1. 12.10.1999 · ZEW (sel)
    Research
    Nuclear phase-out | Nuclear Energy | Competition

    The period until nuclear reactors are shut-down and how to determine it remain a point of contention in the negotiations for a regulated nuclear phase-out. Opponents of nuclear energy, on a political level primarily represented by the governing Green Party (Die Grünen/Bündnis '90), demand a maximum period of 25 to 30 calendar years until the final shut-down of nuclear plants. Those in favour of nuclear energy, however, in particular private companies owning nuclear plants, insist that reactors should remain in operation for 40 "full-capacity" years. This issue is so hotly debated because the final decision will determine not only when the last nuclear plant is shut down, but also the overall costs which will arise as a result of the nuclear phase out. Indeed, the choice to go for one or other of the phase out options will determine the potential costs faced by individual owners of nuclear power stations and will thus have a significant impact on the competitiveness of energy providers. In a recent study, ZEW has investigated how an earlier nuclear phase-out might affect the magnitude and distribution of costs faced by companies in possession of nuclear plants. The costs implicated in an early phase-out were measured and compared to a reference scenario, in which nuclear plants would continue to be used 40 "full-capacity years" (see graphic 1).

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  2. 08.10.1999 · ZEW (sel)
    Research
    ZEW survey | Reform | Labour Market

    The reform package proposed by finance minister Eichel will not influence the current labour market situation. This is the result of a current survey conducted by the Centre for European Economic Reseach (ZEW) in Mannheim, which included 265 experts from banks, insurances and industrial companies.

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  3. 06.10.1999 · ZEW (sel)
    Research
    Pollutant diminishment | Green tax reform | Energy savings

    Due to their cost efficiency, environmental taxes are usually an important means to provide incentives for environmentally friendly economic activity. However, the ecological tax reform in Germany does not fulfil this objective. The compensation scheme for the manufacturing industry included in the law considerably restricts the incentive to save energy or to reduce pollution, and further makes environmental protection unnecessarily expensive from a macroeconomic perspective. In the case of “newly-founded” (after 1998) businesses in the manufacturing industry, the ecological tax reform even works against one of its main objectives, namely to encourage companies to create jobs, by facilitating dismissals. These are the findings of a current analysis by the Centre for European Economic Research (ZEW) in Mannheim.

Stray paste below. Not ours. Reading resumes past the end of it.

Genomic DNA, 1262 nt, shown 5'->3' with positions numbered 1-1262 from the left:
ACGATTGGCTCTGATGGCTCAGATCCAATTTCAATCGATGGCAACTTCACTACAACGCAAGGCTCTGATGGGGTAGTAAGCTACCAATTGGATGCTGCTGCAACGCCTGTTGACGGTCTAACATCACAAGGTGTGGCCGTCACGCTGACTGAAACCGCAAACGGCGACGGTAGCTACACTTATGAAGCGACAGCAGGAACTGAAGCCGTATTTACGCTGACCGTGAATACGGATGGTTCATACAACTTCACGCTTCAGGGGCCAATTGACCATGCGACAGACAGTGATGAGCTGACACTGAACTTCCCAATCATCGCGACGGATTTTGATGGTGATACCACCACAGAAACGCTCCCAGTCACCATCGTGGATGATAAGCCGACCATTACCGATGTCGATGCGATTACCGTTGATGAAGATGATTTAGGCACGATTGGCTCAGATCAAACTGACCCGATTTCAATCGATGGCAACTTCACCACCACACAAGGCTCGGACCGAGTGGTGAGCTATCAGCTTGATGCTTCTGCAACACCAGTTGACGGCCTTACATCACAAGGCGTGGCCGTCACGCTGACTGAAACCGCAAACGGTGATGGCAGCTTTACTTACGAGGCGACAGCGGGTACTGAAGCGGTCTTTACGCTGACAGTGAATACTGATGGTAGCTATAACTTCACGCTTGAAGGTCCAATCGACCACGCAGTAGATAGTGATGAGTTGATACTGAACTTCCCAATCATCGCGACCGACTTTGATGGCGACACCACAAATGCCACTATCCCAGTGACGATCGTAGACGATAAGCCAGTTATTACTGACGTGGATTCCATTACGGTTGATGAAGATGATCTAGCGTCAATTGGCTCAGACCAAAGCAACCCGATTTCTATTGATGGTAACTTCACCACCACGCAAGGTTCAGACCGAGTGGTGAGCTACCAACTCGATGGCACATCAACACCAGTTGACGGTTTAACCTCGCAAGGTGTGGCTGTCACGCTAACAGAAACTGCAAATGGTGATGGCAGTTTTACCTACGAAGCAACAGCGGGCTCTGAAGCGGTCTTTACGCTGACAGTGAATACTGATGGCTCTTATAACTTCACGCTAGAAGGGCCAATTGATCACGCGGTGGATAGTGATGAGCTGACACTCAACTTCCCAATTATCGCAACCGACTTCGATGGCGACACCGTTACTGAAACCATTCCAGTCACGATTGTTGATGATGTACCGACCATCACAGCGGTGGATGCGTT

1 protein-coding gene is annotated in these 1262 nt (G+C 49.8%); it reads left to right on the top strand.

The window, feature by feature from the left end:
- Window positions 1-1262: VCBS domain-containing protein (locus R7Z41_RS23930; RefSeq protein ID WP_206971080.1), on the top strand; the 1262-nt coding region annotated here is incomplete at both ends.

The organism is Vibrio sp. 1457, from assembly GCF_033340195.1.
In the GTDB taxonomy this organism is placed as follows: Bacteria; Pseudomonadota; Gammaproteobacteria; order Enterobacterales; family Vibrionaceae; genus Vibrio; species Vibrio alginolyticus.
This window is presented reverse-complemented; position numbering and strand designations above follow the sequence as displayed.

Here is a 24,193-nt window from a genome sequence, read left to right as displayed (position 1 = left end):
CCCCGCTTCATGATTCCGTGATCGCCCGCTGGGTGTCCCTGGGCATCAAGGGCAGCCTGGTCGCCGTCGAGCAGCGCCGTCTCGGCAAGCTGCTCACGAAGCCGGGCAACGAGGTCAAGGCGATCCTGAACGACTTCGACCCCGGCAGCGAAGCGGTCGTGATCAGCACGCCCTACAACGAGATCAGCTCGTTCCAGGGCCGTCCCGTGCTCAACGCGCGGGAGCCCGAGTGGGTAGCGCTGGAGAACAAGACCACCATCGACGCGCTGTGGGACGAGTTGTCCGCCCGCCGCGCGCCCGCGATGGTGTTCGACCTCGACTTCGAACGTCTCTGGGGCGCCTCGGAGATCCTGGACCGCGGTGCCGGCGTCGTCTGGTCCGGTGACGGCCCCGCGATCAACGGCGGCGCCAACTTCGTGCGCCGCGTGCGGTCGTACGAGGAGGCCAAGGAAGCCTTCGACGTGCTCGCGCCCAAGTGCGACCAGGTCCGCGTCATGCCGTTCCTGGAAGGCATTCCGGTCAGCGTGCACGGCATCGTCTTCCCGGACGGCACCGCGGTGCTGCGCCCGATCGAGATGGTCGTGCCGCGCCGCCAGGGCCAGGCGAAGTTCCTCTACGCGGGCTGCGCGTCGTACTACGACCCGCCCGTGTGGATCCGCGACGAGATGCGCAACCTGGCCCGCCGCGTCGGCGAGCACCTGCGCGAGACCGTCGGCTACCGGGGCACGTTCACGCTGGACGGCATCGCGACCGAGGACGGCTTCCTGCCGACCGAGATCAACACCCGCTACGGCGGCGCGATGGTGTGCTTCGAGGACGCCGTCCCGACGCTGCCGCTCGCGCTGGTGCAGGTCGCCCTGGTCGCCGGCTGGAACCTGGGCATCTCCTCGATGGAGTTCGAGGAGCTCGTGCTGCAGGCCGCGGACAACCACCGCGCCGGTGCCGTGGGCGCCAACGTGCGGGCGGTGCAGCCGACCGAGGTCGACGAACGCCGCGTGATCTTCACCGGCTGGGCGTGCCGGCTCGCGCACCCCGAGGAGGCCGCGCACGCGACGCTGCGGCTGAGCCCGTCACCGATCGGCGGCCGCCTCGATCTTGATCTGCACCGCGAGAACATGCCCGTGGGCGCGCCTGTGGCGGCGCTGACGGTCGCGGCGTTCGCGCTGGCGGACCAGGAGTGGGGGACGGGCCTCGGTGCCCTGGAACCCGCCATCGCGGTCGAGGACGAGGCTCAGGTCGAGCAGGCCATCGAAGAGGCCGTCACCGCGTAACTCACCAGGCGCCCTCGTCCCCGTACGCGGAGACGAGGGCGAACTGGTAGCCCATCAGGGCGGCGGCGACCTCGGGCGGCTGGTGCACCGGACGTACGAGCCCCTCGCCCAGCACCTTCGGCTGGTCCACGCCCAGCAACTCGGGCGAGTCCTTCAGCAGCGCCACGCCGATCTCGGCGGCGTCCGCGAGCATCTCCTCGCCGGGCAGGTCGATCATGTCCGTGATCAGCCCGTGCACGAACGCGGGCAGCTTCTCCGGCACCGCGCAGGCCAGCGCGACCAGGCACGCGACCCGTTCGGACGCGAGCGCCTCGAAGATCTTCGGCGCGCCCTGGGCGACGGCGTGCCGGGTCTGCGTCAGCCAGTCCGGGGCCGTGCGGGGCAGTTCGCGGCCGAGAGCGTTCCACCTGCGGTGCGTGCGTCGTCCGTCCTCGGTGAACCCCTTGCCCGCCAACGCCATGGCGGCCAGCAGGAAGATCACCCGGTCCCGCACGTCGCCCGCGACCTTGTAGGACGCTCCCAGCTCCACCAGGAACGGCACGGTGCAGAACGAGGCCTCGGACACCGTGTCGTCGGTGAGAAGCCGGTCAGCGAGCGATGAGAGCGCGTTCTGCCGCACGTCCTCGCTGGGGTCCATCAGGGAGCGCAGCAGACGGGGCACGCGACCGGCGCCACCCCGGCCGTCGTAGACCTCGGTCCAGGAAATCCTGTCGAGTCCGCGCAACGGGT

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  4. 20.09.1999 · ZEW (sel)
    Research
    Spectator numbers | German Football League

    A current study carried out by the Centre for European Economic Research (ZEW) in Mannheim in collaboration with the Otto Beisheim School of Management (WHU) in Koblenz analyses the reasons for the considerable differences in the number of stadium goers in the German Bundesliga. The findings indicate that decisive factors are the team’s position in the table before a match, the weather, the reputation of the team, its fan base and how the fans are distributed geographically. For example, the current positions in the table have an important influence on the interest in a match. Whether the home team is at the top of the league or bottom placed before the match can mark a difference of up to 8,000 spectators per match under otherwise equal conditions. Furthermore, the weather and the catchment area of the home team are of importance. A temperature difference of 10° C can result in 2,200 stadium goers more/less per match under otherwise equal conditions. Per 100,000 inhabitants within the catchment area, the home team can expect about 800 stadium goers.

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  5. 08.09.1999 · ZEW (sel)
    Research
    Hourly gross earnings | Women

    The gross hourly wage of women in the western Länder depends on their working hours. For instance, women working less than 20 hours per week have to accept significant wage cuts. By contrast, in the case of women working between 20 and 38 hours per week no significant wage gaps could be determined. This is the result of a current study carried out by the Centre for European Economic Research in Mannheim (ZEW) within the context of a research project on the flexibilisation of working time partly funded by the Fritz-Thyssen Foundation.

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  6. 18.08.1999 · ZEW (sel)
    Research
    European Tax Analyzer